“Stamp Stampede is part of the larger movement to pass a Constitutional Amendment that corporations are not people, and money is not speech,” Cohen told Patch inside the St. Armands Ben & Jerry’s Ice Cream Scoop Shop. Cohen is in the midst of an extensive road tour with the truck, having just arrived in Sarasota from the Miami area, and will hit the road again Saturday.

Yet, with his movement, he’s using money to act as a vehicle for free speech with messages like “Stamp Money Out of Politics.”

“The goal of the campaign is to get tens of thousands of Americans to get these tamps—they can get these stamps online at StampStampede.org—and stamp money  that comes in their possession because it’s like a petition on steroids,” Cohen said.  “Every dollar that you stamp gets seen by 800 people. You stamp five five dollar bills a day, that’s 4,000 people that see it. If you do that for 100 days, that’s 400,000 people, and if you do that over a year, that’s a million impressions and that’s just one person.”

Cohen’s visit came through a surprise call through his assistant this week, Almarode said. After a few quick calls, Cohen told Almarode he wanted to come out to the Gulf Coast of Florida to gain some exposure for his Stamp Stampede, and from there, they used the organic approach to spread the word through community radio WSLR.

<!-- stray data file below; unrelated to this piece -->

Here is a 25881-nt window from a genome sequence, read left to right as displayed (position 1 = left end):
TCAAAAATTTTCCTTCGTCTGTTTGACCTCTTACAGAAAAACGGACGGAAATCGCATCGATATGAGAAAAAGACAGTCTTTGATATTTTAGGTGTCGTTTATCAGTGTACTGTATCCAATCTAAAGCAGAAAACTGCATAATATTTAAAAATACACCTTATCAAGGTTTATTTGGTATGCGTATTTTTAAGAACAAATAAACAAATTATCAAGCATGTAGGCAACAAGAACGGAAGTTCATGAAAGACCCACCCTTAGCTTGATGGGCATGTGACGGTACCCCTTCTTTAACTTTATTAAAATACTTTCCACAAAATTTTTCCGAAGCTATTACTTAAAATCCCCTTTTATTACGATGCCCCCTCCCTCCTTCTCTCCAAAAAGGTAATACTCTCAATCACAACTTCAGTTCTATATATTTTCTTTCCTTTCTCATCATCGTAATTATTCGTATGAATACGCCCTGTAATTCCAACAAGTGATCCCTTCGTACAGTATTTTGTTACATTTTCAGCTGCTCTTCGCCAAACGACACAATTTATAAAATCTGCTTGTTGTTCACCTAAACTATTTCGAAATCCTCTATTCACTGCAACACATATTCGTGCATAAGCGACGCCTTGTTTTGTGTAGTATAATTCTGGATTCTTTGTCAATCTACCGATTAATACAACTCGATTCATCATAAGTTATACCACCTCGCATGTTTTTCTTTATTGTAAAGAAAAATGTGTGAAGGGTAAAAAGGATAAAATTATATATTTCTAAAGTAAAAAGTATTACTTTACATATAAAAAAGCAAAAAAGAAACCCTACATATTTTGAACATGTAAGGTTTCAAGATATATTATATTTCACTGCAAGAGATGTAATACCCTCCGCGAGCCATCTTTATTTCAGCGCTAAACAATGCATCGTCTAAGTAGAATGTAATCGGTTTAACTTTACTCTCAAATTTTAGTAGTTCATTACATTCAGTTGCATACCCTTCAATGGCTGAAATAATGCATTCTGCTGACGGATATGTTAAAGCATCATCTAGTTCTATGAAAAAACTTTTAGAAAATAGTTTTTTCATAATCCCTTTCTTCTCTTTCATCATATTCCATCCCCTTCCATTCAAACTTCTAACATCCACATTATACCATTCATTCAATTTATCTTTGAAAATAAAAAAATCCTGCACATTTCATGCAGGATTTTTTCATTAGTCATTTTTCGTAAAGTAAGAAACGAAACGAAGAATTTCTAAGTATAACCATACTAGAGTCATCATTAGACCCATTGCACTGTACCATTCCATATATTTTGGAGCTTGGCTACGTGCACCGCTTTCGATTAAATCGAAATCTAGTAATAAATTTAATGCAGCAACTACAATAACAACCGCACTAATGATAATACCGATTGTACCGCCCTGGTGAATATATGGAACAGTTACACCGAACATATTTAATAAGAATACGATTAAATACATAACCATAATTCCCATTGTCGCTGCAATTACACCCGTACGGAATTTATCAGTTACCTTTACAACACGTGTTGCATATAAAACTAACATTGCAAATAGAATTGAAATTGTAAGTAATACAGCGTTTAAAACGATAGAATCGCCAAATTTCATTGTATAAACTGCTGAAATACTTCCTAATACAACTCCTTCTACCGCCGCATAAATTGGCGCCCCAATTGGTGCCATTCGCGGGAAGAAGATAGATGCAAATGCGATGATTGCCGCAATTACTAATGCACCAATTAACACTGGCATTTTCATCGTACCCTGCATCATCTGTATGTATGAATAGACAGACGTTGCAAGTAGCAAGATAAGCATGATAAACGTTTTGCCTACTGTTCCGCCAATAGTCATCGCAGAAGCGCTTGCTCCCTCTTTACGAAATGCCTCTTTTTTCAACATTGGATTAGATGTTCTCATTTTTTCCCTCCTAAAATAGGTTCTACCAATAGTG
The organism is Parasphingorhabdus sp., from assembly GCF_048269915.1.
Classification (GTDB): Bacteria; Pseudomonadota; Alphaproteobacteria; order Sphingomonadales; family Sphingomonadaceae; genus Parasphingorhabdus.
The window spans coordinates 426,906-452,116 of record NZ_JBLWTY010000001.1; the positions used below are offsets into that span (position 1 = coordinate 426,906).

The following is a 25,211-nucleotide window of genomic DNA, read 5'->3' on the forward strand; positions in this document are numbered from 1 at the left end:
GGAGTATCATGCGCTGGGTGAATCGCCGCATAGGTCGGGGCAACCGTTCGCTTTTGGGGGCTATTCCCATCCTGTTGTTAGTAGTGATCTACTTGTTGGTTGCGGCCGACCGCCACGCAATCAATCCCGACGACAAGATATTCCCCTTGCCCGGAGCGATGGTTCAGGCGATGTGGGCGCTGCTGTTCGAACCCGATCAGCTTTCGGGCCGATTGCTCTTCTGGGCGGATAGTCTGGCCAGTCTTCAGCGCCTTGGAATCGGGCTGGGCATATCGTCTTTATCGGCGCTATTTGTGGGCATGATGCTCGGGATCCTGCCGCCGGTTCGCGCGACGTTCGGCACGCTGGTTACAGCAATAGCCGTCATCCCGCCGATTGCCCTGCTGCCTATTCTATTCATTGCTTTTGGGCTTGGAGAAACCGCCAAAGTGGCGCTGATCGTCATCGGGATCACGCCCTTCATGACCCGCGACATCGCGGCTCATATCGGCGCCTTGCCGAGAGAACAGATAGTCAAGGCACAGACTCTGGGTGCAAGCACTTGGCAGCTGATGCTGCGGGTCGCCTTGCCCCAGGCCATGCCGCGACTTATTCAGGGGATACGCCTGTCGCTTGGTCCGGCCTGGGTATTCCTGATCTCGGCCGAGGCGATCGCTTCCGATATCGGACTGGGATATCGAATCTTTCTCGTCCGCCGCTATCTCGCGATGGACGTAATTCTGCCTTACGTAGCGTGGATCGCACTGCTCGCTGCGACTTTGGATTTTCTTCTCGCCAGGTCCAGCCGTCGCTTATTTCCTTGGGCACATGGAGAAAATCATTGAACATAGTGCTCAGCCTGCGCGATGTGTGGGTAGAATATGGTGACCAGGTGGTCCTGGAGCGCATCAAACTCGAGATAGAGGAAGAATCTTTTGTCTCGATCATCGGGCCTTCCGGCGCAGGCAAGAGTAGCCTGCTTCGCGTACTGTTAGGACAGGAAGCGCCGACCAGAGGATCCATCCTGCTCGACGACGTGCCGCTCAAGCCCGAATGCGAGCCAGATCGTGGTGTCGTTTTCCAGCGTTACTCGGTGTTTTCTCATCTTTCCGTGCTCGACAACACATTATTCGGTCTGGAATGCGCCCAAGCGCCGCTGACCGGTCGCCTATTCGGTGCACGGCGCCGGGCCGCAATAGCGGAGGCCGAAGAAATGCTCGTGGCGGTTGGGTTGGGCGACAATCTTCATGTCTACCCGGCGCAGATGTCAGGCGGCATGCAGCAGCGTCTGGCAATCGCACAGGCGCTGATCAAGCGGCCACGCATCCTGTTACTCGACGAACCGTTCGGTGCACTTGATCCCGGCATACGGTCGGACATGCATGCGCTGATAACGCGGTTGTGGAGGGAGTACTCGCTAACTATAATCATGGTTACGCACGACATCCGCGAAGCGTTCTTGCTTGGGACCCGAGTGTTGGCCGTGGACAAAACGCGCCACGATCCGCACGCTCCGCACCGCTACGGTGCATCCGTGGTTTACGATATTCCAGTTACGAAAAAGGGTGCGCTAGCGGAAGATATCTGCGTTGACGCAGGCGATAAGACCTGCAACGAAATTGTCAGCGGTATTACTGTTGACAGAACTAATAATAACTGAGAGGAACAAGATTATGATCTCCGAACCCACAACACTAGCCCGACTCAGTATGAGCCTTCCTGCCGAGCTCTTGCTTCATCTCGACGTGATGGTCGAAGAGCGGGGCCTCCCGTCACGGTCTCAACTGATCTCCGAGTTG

“Jerry’s very like minded, too, supporting community radio,” Almarode said.

This is the first time that Cohen has visited the Scoop Shop since 1996, Almarode said. Jerry Greenfield has visited the shop multiple times through the years, he added.

“Rick has been one of our best franchisees, and I met him at the last franchise meeting,” Cohen told Patch. ” He has really cool Ben & Jerry’s memorabilia that he’s been collecting and one of our better shops.”

Cohen’s visit isn’t a Ben and Jerry’s company sponsored event, however. It’s really a part of Cohen’s own nonprofit he founded called Stamp Stampede, which sells stamps at-cost to people they can use to legally stamp their money with messages to get the word out that corporations should not be allowed to endlessly donate to political campaigns and action committees.

“I know this was successful when those bills started to come back to me,” Cohen said. “At the beginning, people were waiting for that to happen, and it wasn’t happening. Now we’re getting reports that those bills are circulating.”